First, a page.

The good news: higher circulating 25-hydroxyvitamin D is related to better physical function in seniors. But it's impossible to tell from this type of research whether increasing vitamin D intake will actually lead to stronger muscles and preserve physical function. This is partly due to the fact that our bodies can make vitamin D if they get enough sunlight. So, it is possible that the participants with better physical function had higher vitamin D status simply because they were able to go outside more often. Indeed, the ominous "chicken-or-the-egg" question can only be answered by carefully controlled clinical intervention trials. Nonetheless, it is possible that getting more vitamin D from foods (like fortified milk and oily fish) or supplements will help maintain youth and vitality as we enjoy longer lifespans. As Houston points out: "Current dietary recommendations are based primarily on vitamin D's effects on bone health. It is possible that higher amounts of vitamin D are needed for the preservation of muscle strength and physical function as well as other health conditions. However, clinical trials are needed to definitively determine whether increasing 25-hydroxyvitamin D concentrations through diet or supplements has an effect on these non-traditional outcomes."
Vitamin D may help prevent and treat diseases associated with aging
Vitamin D may play a vital role in the prevention and treatment of diseases associated with aging, according to researchers at Loyola University Chicago Marcella Niehoff School of Nursing (MNSON). These findings were published in the latest issue of the Journal of Aging and Gerontology.
Researchers reviewed evidence that suggests an association between vitamin D deficiency and chronic diseases associated with aging such as cognitive decline, depression, osteoporosis, cardiovascular disease, high blood pressure, Type 2 diabetes and cancer.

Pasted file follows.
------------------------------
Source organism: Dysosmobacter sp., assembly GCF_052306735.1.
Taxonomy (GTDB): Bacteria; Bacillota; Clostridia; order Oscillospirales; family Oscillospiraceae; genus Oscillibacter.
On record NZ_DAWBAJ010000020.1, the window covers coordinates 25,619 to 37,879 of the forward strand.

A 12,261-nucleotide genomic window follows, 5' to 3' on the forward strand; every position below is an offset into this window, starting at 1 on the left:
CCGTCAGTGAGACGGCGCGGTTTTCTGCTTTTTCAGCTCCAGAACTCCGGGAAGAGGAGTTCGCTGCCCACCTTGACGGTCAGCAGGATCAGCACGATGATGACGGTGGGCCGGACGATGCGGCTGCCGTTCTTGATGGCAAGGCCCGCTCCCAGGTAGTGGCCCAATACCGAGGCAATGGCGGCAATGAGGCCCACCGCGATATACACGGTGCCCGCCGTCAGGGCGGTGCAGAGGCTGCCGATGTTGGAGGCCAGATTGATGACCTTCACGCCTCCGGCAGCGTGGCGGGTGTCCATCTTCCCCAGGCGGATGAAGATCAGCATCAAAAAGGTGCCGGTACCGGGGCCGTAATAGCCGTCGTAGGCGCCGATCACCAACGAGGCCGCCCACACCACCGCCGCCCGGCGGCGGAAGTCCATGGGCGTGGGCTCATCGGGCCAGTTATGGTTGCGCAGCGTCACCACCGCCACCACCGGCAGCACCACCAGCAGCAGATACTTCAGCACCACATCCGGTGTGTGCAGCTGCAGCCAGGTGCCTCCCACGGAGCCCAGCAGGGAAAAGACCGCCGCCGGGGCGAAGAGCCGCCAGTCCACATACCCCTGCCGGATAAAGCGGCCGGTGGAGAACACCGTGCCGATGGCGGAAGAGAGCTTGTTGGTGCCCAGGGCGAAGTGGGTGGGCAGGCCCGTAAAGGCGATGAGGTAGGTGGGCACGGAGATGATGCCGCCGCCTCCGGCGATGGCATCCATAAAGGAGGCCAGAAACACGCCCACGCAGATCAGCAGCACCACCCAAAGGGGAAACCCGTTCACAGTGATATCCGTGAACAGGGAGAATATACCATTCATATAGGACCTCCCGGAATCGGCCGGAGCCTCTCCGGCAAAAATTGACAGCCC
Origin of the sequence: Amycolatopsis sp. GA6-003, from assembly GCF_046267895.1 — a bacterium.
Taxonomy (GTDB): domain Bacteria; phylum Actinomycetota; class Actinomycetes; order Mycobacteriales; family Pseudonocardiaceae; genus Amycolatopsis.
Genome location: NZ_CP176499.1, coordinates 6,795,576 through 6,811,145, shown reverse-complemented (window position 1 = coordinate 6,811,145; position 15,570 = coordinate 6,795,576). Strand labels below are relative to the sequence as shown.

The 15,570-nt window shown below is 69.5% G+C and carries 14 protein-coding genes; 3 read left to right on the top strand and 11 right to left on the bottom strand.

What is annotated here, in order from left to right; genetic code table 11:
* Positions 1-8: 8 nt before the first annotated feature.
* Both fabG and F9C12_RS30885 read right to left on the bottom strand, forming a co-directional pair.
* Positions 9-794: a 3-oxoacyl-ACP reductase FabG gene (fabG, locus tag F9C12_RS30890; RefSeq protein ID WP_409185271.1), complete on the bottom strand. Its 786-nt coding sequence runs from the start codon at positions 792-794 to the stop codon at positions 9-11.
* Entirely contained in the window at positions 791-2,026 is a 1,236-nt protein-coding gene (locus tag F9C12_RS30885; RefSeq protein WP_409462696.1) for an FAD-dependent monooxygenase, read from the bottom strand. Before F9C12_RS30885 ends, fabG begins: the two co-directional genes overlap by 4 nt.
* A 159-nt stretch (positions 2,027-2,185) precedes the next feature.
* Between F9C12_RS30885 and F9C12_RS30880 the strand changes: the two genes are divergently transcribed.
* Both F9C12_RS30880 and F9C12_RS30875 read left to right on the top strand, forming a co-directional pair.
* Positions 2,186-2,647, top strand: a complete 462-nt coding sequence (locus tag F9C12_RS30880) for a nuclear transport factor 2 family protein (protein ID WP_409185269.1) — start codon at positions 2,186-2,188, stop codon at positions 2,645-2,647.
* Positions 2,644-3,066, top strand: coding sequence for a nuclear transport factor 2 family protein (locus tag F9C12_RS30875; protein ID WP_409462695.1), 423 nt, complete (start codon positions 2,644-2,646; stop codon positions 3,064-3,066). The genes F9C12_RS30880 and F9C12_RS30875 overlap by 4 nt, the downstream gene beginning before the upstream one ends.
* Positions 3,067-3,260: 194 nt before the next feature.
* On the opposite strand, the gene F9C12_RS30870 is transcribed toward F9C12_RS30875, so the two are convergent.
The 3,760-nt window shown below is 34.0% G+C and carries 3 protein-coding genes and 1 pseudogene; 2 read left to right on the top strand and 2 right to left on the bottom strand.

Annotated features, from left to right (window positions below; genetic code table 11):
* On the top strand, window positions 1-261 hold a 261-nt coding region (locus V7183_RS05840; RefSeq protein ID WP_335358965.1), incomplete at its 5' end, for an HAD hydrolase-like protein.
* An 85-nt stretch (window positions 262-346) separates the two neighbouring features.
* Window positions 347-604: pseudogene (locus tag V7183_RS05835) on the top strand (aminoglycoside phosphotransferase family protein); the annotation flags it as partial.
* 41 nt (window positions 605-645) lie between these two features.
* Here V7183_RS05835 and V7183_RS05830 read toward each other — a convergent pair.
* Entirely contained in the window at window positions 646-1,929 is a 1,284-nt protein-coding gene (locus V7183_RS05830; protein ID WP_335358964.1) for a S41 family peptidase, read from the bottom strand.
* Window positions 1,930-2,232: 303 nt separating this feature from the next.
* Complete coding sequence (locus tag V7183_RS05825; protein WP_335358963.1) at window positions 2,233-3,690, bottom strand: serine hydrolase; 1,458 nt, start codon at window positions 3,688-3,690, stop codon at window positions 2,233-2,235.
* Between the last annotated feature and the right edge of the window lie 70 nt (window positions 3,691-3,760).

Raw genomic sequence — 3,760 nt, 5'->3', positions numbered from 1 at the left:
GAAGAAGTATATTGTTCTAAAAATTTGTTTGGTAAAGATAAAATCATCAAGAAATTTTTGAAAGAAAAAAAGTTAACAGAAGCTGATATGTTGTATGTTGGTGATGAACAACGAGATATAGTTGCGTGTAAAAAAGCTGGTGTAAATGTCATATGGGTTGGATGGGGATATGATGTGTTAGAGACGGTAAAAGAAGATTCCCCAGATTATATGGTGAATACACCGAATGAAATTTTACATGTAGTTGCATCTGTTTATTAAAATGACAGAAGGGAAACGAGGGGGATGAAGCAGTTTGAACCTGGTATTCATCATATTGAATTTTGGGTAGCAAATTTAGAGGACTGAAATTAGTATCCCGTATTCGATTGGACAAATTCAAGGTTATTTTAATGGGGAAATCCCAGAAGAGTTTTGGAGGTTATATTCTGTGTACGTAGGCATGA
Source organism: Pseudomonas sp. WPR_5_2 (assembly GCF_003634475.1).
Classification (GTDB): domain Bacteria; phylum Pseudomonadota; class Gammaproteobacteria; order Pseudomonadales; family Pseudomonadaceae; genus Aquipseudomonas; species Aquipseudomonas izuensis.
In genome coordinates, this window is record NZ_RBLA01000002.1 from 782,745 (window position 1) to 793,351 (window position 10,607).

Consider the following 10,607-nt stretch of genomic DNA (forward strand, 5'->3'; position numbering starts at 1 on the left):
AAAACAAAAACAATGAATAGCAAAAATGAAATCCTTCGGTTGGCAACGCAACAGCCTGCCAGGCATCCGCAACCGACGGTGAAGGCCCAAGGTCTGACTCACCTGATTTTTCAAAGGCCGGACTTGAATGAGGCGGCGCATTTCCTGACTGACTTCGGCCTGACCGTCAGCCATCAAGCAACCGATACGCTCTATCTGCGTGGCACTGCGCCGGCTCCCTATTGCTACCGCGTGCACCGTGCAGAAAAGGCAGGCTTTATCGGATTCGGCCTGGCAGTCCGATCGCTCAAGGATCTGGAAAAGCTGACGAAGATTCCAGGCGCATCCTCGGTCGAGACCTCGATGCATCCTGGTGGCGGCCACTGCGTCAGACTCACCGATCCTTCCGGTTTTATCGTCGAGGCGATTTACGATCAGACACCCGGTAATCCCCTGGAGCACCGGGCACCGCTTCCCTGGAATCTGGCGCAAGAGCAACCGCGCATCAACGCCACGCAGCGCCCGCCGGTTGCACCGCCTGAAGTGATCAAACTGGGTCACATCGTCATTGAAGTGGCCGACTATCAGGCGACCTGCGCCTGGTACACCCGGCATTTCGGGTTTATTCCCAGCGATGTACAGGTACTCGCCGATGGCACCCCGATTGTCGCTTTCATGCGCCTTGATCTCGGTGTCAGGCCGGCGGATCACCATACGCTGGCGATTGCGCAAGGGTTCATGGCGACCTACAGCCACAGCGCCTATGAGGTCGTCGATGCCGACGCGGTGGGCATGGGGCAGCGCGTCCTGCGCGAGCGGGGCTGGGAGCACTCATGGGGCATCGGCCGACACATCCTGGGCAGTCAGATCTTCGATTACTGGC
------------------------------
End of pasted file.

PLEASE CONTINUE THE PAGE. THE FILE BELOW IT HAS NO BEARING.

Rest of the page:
"Vitamin D deficiency is a common, serious medical condition that significantly affects the health and well-being of older adults," said Sue Penckofer, PhD, RN, study author and full professor, MNSON.
Older adults are at risk for vitamin D deficiency due to diet, reduced time outdoors and poor skin absorption of the nutrient. With the number of people ages 65 and older expected to more than double from 2012 to 2060, the problem will become much more prevalent.
"Better understanding the relationship between vitamin D and chronic diseases in older adults and whether treatment of vitamin D deficiency can prevent or treat these disorders is important given the increasing number of people at risk for these health issues," said Meghan Meehan, FNP-BC '13, study author, MNSON.
The Institute of Medicine generally recommends that adults up to 70 years of age take 600 IU of vitamin D daily and adults over the age of 70 consume 800 IU of the nutrient daily.
Study authors concluded that as the older population continues to grow, universal guidelines for testing and treating vitamin D deficiency are needed. Research to examine the proper dosing of vitamin D supplements necessary to prevent the chronic diseases of aging also would have significant benefit for future generations.